The Beekeeper’s Companion Since 1861
icon of list

Notes from the Lab

Notes from the Lab – March 2020

- March 1, 2020 - Scott McArt

pesticide residue in flowers

Pesticide residues are common in soils surrounding corn and soybean fields and are associated with fewer species of native bees.

Last month’s “Notes from the Lab” focused on how landscapes dominated by corn and soybeans can be both good and bad for honey bees. Good because colonies grow quickly when soybeans (at least some varieties) are in bloom and the bees take advantage of abundant nectar or pollen from soybeans and weedy clover flowers. Bad because colonies lose weight more quickly compared to when they’re surrounded by less corn and soybeans (and thus more wildflowers) for the remainder of the summer and fall. This means floral resources are a major limiting factor for honey bees in corn and soybean-dominated landscapes.

But what about other potential stresses on bees? The majority of corn and soybeans grown in the United States use pesticide seed treatments, most often comprised of neonicotinoid insecticides and fungicides. Do these pesticides ever contaminate things that honey bees or native bees interact with, such as wildflowers or soil? If so, are concentrations of the pesticides in soil or wildflowers sufficient to negatively impact bees? These are the topics for our twenty-eighth “Notes from the Lab,” where we highlight “Reduced species richness of native bees in field margins associated with neonicotinoid concentrations in non-target soils,” written by Anson Main and colleagues and published in the journal Agriculture, Ecosystems and Environment (2020).

For their study, Main and colleagues surveyed 24 agricultural fields located in four Missouri Department of Conservation Areas in north-central Missouri. The Conservation Areas are managed public lands that include areas of agricultural production to provide food resources and habitat cover for wildlife. At each Conservation Area, six study fields were sampled, three or four of which contained seed-treated corn or soybeans and two or three of which contained untreated fields. The treated fields were planted with either clothianidin-treated corn or imidacloprid-treated soybeans, and had also been planted with seed treatments at least one additional time within the past five years. The untreated fields had not been planted with neonicotinoid-treated seed for >10 years and remained in their current state of use (e.g., hayfield). Thus, this study did not assess differences between corn and soybean fields with and without seed treatments. Instead, the study assessed differences between seed-treated corn and soybean fields compared to untreated fields in their current state of use.

The authors took four types of data at each of the fields. First, soil was sampled and tested for pesticide residues at four times during the growing season: pre-seeding (mid-April), two weeks post-seeding (mid-June), mid-season (July), and during harvest (September). Soil samples were taken from within each field and outside of each field (i.e., in the margins where wildflowers and/or shrubs were growing). Second, plants in the field margins were collected in June, July and September and tested for pesticide residues. All soil and plant samples were assessed for concentrations of six neonicotinoids (acetamiprid, clothianidin, dinotefuran, imidacloprid, thiacloprid, and thiamethoxam) using high-performance liquid chromatography and tandem mass spectrometry (HPLC-MS/MS). Field margin plants were also tested for fungicides (azoxystrobin, fluxapyroxad, metalaxyl, pyraclostrobin, trifloxystrobin). These fungicides were often included on the treated seeds and/or were widely used in the study region.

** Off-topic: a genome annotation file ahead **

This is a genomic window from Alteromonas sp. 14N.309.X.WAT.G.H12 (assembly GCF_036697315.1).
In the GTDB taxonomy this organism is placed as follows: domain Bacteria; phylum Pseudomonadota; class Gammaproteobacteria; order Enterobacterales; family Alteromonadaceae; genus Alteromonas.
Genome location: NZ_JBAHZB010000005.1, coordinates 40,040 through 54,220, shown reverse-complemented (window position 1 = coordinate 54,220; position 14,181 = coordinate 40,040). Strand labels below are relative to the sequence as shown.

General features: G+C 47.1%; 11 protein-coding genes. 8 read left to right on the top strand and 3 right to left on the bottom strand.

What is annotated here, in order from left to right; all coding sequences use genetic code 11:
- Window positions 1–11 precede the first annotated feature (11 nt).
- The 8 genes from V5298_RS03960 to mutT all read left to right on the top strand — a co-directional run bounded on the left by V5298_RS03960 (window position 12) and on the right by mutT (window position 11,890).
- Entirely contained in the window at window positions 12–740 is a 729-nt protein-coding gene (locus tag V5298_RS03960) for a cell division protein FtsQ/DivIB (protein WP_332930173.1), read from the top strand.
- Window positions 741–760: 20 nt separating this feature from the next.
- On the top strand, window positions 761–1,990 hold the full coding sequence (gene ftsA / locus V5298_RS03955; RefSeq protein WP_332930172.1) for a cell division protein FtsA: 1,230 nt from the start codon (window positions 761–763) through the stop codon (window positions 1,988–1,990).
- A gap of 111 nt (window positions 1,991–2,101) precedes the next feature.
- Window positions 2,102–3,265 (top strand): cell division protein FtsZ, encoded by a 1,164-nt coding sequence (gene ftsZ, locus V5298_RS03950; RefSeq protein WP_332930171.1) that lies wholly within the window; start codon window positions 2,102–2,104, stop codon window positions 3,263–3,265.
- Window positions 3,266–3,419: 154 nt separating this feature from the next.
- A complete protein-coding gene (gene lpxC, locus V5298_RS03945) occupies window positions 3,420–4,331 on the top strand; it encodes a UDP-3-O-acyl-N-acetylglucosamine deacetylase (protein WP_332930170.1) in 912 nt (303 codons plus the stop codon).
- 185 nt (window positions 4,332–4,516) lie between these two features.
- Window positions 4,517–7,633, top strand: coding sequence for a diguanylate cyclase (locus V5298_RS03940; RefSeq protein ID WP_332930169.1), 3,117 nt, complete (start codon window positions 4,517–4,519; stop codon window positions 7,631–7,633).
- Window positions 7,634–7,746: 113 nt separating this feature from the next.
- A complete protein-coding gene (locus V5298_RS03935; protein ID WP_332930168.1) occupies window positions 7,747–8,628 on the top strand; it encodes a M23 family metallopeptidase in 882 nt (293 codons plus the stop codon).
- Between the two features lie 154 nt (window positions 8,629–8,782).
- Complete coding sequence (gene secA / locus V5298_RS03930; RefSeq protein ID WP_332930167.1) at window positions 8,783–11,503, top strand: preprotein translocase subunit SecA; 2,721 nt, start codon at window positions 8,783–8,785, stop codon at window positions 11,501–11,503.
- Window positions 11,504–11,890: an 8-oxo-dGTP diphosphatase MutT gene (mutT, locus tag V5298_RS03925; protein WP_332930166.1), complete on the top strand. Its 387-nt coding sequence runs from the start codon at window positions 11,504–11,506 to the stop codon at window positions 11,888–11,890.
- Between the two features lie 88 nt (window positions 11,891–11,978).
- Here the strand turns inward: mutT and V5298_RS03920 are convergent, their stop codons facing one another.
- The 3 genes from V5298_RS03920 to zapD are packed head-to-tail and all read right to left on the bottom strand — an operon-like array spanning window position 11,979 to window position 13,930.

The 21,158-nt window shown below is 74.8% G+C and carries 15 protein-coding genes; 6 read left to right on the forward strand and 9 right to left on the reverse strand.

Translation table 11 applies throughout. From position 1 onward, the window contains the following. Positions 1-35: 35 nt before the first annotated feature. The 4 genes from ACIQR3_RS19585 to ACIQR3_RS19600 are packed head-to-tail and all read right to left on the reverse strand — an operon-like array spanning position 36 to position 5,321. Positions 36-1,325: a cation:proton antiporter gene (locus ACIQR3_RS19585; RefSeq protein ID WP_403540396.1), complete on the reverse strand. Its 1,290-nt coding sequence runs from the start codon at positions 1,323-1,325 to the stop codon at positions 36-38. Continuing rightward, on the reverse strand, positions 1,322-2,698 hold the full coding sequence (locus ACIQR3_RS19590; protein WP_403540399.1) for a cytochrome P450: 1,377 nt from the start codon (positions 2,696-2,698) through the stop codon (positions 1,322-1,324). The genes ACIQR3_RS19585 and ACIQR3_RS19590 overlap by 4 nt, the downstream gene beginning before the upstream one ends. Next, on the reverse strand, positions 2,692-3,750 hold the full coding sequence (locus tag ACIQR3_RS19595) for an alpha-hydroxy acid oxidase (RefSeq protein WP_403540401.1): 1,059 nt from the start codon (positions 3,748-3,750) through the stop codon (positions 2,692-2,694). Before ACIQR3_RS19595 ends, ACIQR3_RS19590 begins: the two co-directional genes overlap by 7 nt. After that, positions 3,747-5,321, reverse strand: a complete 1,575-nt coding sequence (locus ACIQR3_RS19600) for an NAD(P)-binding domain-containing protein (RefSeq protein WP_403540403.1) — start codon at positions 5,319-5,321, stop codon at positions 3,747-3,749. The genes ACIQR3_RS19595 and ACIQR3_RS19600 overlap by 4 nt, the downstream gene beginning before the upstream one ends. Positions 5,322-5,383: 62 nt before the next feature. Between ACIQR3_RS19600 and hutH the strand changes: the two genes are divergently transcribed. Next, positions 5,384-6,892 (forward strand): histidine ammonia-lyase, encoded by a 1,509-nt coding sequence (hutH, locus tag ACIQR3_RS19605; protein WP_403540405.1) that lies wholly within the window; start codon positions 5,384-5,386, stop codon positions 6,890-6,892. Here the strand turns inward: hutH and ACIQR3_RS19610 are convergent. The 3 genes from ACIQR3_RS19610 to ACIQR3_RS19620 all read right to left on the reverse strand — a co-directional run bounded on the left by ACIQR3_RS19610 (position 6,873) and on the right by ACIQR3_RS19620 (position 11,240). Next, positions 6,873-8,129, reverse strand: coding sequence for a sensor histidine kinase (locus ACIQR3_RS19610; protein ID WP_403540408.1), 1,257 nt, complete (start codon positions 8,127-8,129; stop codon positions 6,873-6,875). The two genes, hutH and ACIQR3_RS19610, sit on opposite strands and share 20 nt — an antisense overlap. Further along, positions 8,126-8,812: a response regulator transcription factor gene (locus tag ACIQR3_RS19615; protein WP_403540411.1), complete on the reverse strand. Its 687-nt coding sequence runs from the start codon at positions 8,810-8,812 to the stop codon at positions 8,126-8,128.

In addition to the samples collected to assess pesticide residues, the authors also characterized the plant and bee communities at each site. The plant community in field margins was assessed using quadrats and all species were identified via the authors’ taxonomic knowledge. The bee community was assessed using a combination of blue vane traps and sweep netting at each site, then identifying each of the species using published keys.

So, what did they find? Did the fields and field margins next to seed-treated corn and soybean fields contain more pesticides than untreated fields? Yes. Neonicotinoids were detected in 53% (pre-seeding) to 93% (harvest) of field margin soils adjacent to seed-treated corn and soybean fields, while 22% (pre-seeding) to 56% (harvest) of field margin soils adjacent to untreated fields contained neonicotinoids. As can be seen in Fig. 1, there were also greater concentrations of neonicotinoids in the soils from fields and field margins that used seed treatments compared to untreated reference fields (compare the height of the bars on the left side of the dotted line to the bars on the right side of the dotted line). Conversely, neonicotinoids were rarely found in the wildflower plants located in the field margins of either seed-treated or untreated fields. Only 9% of wildflower samples next to treated corn and soybean fields contained neonicotinoids, while 7% of wildflowers next to untreated fields contained neonicotinoids. Fungicides were found in 40% and 15% of wildflower samples taken from the margins next to treated and untreated fields, respectively.

What about the concentrations of pesticides in soil and plants? Were they at levels that could harm bees? This is a trickier question. While concentrations of most pesticides were very low in the field margin plants and unlikely to lead to risk on their own, concentrations in soils were much higher. Honey bees don’t interact extensively …